Educational outcomes and immigrant background
This publication by the Joint Research Center which compares the educational situation of children, young adults and working-age persons with an immigrant background across the EU shows that, in general, migrant students tend to perform worse than their native counterparts, and this gap seems to remain throughout adulthood.
Results, however, also show that low-skilled migrants have relatively high employment levels when compared with low-skilled natives, while those with higher skills levels and qualifications seem to still be under-employed, as they have lower employment chances than similarly highly skilled natives and a high proportion of them work in unskilled jobs. Special attention should therefore be paid to:
- The Crucial role of the school systems to ensure integration. Second-generation migrant students are systematically more disadvantaged than their native peers across EU countries. However, adults who arrived in the country when still young generally perform at levels that are closer to those of their native counterparts. First- and second-generation migrants’ greater perseverance and attachment to school, especially in countries with longstanding traditions of migration (whether of low- or highly educated workers) and new humanitarian migrant receivers, should be exploited further to improve integration.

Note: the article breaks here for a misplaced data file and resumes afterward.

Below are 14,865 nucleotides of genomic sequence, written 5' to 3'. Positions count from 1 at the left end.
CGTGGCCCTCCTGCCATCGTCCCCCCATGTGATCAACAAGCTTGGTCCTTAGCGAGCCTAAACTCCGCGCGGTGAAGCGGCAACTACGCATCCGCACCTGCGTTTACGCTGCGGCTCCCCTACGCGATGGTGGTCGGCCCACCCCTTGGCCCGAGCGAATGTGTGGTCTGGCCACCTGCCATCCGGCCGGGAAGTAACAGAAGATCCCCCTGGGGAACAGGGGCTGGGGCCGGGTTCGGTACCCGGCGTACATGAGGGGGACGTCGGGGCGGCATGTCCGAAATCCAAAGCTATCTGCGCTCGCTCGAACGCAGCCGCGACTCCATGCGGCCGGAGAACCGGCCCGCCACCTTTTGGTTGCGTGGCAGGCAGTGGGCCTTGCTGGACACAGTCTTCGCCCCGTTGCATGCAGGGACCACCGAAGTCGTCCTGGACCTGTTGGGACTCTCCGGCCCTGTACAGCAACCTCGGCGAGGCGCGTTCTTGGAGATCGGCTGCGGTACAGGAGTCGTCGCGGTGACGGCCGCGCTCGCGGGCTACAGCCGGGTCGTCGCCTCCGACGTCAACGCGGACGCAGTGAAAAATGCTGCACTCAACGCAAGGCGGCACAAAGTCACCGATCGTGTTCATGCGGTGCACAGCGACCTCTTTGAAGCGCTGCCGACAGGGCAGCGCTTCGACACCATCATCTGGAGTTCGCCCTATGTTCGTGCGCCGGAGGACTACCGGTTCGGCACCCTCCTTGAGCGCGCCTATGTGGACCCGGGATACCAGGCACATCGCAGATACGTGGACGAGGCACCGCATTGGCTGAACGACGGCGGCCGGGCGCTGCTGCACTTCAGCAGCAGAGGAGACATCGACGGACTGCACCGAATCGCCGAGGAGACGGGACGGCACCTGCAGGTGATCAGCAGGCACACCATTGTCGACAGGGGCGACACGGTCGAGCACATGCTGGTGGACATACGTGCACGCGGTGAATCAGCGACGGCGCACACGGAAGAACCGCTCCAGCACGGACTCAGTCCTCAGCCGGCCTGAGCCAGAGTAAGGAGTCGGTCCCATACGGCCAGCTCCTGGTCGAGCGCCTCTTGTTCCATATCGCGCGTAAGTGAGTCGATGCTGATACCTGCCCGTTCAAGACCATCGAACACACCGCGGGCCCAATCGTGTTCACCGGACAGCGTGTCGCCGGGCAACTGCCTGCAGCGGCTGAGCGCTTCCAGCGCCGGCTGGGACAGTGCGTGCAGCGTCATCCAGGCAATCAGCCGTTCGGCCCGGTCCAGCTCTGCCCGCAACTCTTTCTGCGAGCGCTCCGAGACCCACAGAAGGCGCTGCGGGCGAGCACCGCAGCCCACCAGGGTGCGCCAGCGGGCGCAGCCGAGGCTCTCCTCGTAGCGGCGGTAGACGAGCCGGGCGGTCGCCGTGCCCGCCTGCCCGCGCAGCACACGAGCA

- Vocational and work-based training programmes: Early school leaving is extraordinarily high among first-generation migrants, especially those who arrived after 15 years of age. This, together with employment rates among low-skilled migrants that are higher than among low-skilled natives, suggests that greater efforts on vocational training and work-based training for migrants could help this group improve their skills and make progress in their professional careers.
- Taking stock of migrants’ skills and qualifications: A significant stock of migrant human capital still seems to be under-used. Policies and active measures to ensure that adult migrants are fully integrated should be put in place.
The research report Educational outcomes and immigrant background is based on OECD's PISA, the Labour Force Survey and the Survey of Adult Skills data and takes into account indicators such skills, school and employment performance and employment rate. In doing so, the study asks how educational outcomes of foreign-born young people compare with those of the native-born ones; how immigrants’ outcomes differ depending on whether they are EU foreign-born or non-EU foreign-born; how second-generation immigrants compare with first-generation immigrants; and how the performance of recently arrived migrants compare with that of long-established immigrants.
Source: JRC Joint Research Center